1. Rohit – great post and very true. Concierge is one of the roles that I attribute to a great Church Bartender when I’m training people. Having that kind of awareness of a city is so key and knowing how to connect people with ease.

    Michael Trent
    @churchbartender

    Reply
  2. Communication = awareness. Awareness is the key to better customer relationships and new sales, so whatever tools make communication better, quicker, faster, more accurate… etc.

    Thanks!
    MAS

    Reply
  3. I agree completely. The concierge — or public-facing contact — needs to be trusted, knowledgeable about the brand and knowledgeable about the surrounding area.

    Often, those on the front lines for their businesses — especially on the social web — are the non-stakeholders. Frank’s a perfect example of someone who knows his company, knows his landscape and is trusted by his digital contacts…even if they don’t trust the overall brand.

    Enjoyed this post, Rohit. Even sent it to a couple of my friends in the hotel business.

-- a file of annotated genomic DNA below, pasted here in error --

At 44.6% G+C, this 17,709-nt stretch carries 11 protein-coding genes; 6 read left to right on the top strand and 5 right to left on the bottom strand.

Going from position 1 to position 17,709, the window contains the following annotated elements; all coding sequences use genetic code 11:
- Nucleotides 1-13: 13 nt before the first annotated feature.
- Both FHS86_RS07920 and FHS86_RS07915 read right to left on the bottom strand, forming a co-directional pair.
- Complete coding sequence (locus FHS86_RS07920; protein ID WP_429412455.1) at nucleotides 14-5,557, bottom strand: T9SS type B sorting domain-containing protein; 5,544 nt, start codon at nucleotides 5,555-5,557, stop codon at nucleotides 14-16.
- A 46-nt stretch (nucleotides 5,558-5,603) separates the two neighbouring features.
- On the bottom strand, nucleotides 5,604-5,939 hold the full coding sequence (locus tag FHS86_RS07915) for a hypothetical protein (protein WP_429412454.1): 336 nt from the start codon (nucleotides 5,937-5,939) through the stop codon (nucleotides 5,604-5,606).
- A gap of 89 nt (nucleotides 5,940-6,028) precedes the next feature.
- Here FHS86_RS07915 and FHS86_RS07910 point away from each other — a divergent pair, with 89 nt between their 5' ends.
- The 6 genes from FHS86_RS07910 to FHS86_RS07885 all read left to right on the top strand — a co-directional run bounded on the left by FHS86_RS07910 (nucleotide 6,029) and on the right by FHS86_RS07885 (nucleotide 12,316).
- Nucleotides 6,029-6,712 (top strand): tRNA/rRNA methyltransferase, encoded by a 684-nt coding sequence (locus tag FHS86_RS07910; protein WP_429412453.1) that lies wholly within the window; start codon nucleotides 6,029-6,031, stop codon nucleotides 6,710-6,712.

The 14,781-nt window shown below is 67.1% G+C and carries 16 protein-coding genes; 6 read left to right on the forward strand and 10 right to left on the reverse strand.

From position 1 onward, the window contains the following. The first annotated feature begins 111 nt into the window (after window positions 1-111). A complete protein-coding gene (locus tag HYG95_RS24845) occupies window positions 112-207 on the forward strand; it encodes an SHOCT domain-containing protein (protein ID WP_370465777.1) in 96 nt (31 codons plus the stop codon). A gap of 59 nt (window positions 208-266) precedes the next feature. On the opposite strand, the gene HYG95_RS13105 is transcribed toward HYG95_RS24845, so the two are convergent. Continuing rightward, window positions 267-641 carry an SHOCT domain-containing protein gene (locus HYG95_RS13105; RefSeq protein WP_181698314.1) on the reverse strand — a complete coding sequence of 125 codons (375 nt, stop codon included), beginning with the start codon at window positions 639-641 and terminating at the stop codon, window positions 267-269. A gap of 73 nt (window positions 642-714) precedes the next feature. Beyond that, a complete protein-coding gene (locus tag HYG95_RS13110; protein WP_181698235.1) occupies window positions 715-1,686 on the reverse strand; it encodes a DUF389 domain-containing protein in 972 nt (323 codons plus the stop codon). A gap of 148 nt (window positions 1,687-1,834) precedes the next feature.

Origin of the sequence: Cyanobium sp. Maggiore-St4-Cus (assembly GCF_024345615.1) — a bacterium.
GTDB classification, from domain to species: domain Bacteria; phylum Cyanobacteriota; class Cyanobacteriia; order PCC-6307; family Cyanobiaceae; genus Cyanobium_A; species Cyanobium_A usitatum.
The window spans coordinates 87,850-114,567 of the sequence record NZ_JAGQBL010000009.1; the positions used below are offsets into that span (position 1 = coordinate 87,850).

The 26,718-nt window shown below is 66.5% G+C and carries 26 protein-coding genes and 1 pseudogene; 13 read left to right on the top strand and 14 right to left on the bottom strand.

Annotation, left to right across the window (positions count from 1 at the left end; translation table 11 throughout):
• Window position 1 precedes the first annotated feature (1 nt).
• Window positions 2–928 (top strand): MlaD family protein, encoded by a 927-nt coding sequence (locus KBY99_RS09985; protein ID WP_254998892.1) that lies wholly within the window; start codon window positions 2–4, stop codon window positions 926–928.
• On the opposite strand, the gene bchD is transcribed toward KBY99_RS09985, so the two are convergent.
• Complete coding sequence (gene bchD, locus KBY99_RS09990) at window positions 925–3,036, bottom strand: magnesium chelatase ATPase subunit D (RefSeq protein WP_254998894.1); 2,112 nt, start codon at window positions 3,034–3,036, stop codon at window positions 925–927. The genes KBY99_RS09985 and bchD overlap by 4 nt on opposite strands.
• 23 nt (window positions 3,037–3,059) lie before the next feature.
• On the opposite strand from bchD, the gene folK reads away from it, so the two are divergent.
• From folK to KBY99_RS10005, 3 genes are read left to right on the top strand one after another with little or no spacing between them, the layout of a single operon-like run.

Reply
  4. Rohit, you have no idea how relieved this post made me feel about hotels and their so-called concierge desk. It’s just amazing how they stuff you up with brochures and handouts instead of truly engaging with the visitors.

    I came to a point now where I don’t even think about stopping at this desk when I’m in unknown territory, unless I need to write something down and I can’t find any paper. Lately all I do is fire-up my browser and just rely on what others online have to say.

    And that’s where you make a good case – customers should be able to engage with someone from YOUR organization, not the other way around. –Paul

    Reply
  5. I agree with this not only from a marketing point but from a career point that could fit in with every occupation. Two years ago a teacher at the high school where I work won a very elite award. When it came time for the presentation, no one knew exactlly who it would be. A top teacher in the nation was from our school and no one from our own school could figure out who it was? This sounds like your example, but to further it what of the people who promoted that person to concierge? Did they not know they put someone in a position that could not promote their brand? They did not know their people well and their people did not know one another.